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Memo Pad: Ahoy, Tina Brown… Runner’s World in Deal With Puma…

Tina Brown and her husband, Sir Harold Evans, will lecture on Windstar Cruises, and they're bringing the kids.

ALL AT SEA: The Great Recession has left everyone pinching pennies and looking for deals wherever they can be found. Even high-profile authors and Internet editors, it seems, are asking: Why pay for a family vacation in the Caribbean when you can get it for free? Exhibit A: The Daily Beast editor in chief Tina Brown and her husband, Sir Harold Evans, who will be the featured guests aboard Windstar Cruises’ luxury Wind Surf vessel for its holiday season trips from Dec. 19 to Jan. 2. And they’re bringing the kids, too.

David Morris, president of travel sales and marketing company David Morris International, brokered the deal between the Brown-Evans clan and Windstar Cruises. He told WWD he was connected to Brown through Shirley Lord Rosenthal, a novelist and former Harper’s Bazaar and Vogue editor, who also consults for his company. Rosenthal had been in touch with “someone at Tina’s organization [The Daily Beast],” Morris said. “Tina and Harold Evans were looking for a Christmas cruise that they could take with their kids. So, we matched them up with Windstar.” And that was that.

All Brown and Evans have to do is give one lecture each — Brown will talk about her 2007 book “The Diana Chronicles,” while Evans will discuss 2004’s “They Made America” — and then make small talk during a private reception, book signing and cocktail party, which are exclusive to guests who sign up through DMI’s Journeys by Design or Virtuoso travel agents (the lectures are open to all aboard). Morris said the couple was happy with the deal. “They understood what was expected [of them] and we outlined the minimum that we would need them to do, which was one lecture each,” he said. “They were very gracious to offer that.”

The price to sail alongside the former Vanity Fair, New Yorker and Talk editor and a British knight is $4,498 a person, based on double occupancy, for the whole 14-day affair. (Alternately, more wary travelers can book a seven-day package for $2,249, for either the first holiday sailing beginning Dec. 19, or the second New Year’s sailing, which starts Dec. 26. The ship accommodates 312 people.)

As to whether Brown and Evans received compensation beyond the free trip for their family — they have two children, George and Isabel, in their early 20s — Morris declined to comment. “They’re obviously guests of the cruise line,” he explained. “That’s really their compensation.”

This isn’t Brown’s first time mixing business with pleasure (or profit) at sea. In 1998, during her tenure at The New Yorker, the magazine partnered with Crystal Cruises on a 99-day trip called “The New Yorker Lecture Series.” As part of the deal, the cruise line reportedly bought six full-page ads in the weekly. In exchange, the magazine lent out seven of its stars — Roger Angell, John Lahr, Robert Mankoff, Kurt Andersen, Susan Orlean, Malcolm Gladwell and Lillian Ross — each of whom would spend a week aboard the company’s Symphony ship during its 1999 voyage.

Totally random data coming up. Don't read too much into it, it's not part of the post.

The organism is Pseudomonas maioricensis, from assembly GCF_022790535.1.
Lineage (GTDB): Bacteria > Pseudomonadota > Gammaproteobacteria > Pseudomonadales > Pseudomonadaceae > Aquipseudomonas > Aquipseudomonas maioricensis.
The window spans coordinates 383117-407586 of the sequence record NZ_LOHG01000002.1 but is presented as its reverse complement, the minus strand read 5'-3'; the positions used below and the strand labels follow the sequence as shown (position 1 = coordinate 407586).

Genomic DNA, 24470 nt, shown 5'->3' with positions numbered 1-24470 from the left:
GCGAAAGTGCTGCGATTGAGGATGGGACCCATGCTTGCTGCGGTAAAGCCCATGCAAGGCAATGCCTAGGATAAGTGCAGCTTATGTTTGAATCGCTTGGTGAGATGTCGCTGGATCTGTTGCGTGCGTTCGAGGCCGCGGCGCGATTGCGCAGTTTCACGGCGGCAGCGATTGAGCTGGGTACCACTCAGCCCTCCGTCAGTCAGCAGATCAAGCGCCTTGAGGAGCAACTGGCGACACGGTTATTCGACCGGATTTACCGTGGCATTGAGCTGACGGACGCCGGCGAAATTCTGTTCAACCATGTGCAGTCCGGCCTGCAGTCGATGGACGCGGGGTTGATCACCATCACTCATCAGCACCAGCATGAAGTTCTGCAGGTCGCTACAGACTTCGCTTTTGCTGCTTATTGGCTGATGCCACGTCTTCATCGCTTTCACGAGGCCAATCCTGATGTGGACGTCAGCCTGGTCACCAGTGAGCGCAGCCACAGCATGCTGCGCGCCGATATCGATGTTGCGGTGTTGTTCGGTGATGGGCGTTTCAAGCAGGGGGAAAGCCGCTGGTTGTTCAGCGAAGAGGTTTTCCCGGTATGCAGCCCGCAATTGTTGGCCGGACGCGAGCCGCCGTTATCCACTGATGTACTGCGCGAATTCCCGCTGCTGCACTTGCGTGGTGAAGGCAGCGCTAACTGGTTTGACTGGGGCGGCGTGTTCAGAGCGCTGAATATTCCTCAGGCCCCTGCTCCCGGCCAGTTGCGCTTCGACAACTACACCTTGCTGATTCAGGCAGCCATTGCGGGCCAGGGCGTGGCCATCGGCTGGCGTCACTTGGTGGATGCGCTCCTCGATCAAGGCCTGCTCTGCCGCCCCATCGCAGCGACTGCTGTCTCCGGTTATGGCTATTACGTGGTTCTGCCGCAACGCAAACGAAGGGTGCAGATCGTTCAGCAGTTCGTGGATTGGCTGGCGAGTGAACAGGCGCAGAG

Reached for comment, a spokesman for Brown and Evans told WWD: “Tina and Sir Harry were invited on the Wind Surf 2010 Holiday and New Year Caribbean cruise along with their family to talk about the subjects of their respective books, ‘The Diana Chronicles’ and ‘They Made America.’ They will be giving lectures onboard as well as a book signing.” — Nick Axelrod

TREAD LIGHTLY: In its few months of existence, the iPad has meant many things to many people, from techy must-have to magazine industry savior. Still, you’d be hard pressed to find anyone who thought the glass-faced device, which retails for $499 minimum, makes for a good companion on a morning jog. So Rodale must be banking that its Runner’s World readership spends at least some time on the couch, as the fitness title launched an iPad app earlier this month. Puma, also an iPad newbie, signed on as exclusive sponsor for the tablet debut, making Runner’s World the fourth Rodale title to go with the single-sponsor model upon its iPad bow. The Puma deal helped Runner’s World boost overall September revenues by 33 percent to $8.4 million compared with last year, while the athleticwear firm’s two-page buy featuring Usain Bolt in the paper edition added to a 30 percent gain in ad pages in the magazine to a touch over 70. — Matthew Lynch

 

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